My earliest childhood memory on Bernardo Street is standing in the baby bed in the back bedroom, holding on to the slats on the side, looking at Uncle Porter with his broad animated face as he booms wordsounds at me while handing me a red Prince Albert can he is squeezing and producing tinny popping noises. Still in the baby bed, eighteen months old or thereabouts.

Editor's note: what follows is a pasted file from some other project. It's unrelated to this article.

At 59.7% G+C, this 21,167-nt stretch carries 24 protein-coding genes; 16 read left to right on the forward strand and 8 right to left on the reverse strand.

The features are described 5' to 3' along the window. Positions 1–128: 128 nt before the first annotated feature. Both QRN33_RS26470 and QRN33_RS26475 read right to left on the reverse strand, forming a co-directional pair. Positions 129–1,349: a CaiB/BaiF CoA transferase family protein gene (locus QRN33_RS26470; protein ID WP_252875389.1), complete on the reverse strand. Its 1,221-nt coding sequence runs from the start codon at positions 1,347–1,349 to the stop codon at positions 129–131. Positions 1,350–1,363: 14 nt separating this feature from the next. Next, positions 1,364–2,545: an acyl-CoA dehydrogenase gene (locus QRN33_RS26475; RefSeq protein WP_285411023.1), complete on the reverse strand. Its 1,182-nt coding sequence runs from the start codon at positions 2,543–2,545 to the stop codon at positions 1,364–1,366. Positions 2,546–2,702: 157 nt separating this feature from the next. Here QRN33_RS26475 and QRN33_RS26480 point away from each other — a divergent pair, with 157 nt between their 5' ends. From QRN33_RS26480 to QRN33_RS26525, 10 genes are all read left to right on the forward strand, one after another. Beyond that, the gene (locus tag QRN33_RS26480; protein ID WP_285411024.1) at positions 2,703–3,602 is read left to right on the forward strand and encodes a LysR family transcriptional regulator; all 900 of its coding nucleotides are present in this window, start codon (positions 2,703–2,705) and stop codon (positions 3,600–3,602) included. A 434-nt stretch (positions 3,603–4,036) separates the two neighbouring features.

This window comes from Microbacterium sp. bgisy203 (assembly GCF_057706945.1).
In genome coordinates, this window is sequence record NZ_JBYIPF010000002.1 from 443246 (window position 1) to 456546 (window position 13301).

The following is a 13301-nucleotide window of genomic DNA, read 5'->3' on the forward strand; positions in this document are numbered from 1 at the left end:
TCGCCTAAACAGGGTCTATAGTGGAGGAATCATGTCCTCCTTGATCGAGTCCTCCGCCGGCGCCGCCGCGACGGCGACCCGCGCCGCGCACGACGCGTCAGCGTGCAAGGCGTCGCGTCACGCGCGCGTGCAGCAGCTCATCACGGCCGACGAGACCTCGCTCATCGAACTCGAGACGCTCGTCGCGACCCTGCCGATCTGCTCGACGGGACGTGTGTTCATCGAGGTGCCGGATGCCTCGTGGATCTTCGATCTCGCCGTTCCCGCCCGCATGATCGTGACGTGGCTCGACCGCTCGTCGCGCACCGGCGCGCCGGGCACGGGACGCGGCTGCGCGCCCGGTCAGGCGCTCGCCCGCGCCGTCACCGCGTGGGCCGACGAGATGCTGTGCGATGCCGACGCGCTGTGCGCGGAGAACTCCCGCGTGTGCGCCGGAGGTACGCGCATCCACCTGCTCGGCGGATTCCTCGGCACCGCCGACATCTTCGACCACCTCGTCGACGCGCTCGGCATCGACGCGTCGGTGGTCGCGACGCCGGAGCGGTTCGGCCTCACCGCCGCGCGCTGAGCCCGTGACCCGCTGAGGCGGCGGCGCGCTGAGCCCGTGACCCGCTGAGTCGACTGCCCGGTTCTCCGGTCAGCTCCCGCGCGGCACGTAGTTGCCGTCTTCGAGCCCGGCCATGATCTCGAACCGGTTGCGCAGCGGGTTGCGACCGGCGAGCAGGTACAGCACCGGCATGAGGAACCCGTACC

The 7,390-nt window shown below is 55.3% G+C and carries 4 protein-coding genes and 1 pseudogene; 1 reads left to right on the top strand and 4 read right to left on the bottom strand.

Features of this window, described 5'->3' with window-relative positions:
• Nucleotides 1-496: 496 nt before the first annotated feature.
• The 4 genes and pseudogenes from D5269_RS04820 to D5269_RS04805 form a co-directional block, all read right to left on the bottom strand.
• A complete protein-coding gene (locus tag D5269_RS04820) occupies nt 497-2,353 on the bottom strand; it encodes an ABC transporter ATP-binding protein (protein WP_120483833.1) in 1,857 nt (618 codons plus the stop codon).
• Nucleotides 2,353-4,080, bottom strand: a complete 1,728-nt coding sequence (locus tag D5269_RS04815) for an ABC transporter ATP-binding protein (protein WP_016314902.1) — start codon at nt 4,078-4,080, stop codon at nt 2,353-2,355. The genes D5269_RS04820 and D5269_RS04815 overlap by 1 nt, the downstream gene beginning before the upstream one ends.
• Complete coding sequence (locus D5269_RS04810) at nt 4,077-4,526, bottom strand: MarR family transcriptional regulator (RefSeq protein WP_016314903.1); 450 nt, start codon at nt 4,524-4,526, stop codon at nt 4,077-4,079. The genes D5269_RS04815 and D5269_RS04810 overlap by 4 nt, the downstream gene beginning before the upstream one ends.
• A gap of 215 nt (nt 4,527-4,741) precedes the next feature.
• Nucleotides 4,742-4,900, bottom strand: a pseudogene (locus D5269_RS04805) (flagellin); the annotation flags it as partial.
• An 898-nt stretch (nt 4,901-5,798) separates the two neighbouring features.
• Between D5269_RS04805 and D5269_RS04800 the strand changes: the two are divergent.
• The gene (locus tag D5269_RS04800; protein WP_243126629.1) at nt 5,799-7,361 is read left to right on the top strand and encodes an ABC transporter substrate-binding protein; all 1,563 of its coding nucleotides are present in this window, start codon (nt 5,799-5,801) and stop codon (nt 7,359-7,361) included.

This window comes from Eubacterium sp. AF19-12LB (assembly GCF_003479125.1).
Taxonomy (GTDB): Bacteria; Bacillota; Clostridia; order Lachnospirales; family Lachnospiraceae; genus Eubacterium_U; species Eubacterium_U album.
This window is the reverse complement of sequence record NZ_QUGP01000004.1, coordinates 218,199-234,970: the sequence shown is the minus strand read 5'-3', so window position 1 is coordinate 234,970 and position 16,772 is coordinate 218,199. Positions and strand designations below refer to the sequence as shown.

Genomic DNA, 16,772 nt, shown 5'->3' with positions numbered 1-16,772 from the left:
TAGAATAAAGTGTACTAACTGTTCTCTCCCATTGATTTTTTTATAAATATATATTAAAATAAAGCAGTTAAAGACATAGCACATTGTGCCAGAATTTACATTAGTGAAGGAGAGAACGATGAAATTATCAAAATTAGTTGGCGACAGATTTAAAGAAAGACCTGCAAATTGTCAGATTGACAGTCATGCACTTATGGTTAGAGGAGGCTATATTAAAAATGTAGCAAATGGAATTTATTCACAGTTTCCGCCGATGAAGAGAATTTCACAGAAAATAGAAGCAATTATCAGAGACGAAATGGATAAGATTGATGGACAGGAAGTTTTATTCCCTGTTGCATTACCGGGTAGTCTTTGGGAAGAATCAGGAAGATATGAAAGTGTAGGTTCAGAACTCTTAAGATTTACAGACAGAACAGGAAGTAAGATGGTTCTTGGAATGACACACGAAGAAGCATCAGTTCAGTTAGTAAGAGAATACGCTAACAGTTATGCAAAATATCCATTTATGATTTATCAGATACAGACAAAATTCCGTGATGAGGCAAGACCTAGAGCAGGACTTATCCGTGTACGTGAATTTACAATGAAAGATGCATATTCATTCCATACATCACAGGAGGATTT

But I've lost touch with everydayness back when. I am those patterns. It's easy to recall the time in the second grade when a borrowed pencil is licked on the point to make a darker mark on the paper and then the lender-kid across the aisle says he dipped it in poison. It is important that I believe him?--or that I put my head down on the desk and cry because I will never see my mother again? Or the morning I go to the grocery for my father and get short-changed and get a beating for it. Or my father making a big show of trying to save my cat who has gotten trapped under a pipe and choked to death, giving him artificial respiration as ants march in and out of my cat's nose. Can rehashing all this put me in touch with all those other days when there are no clashes? All those ordinary days that seem not so special at the time.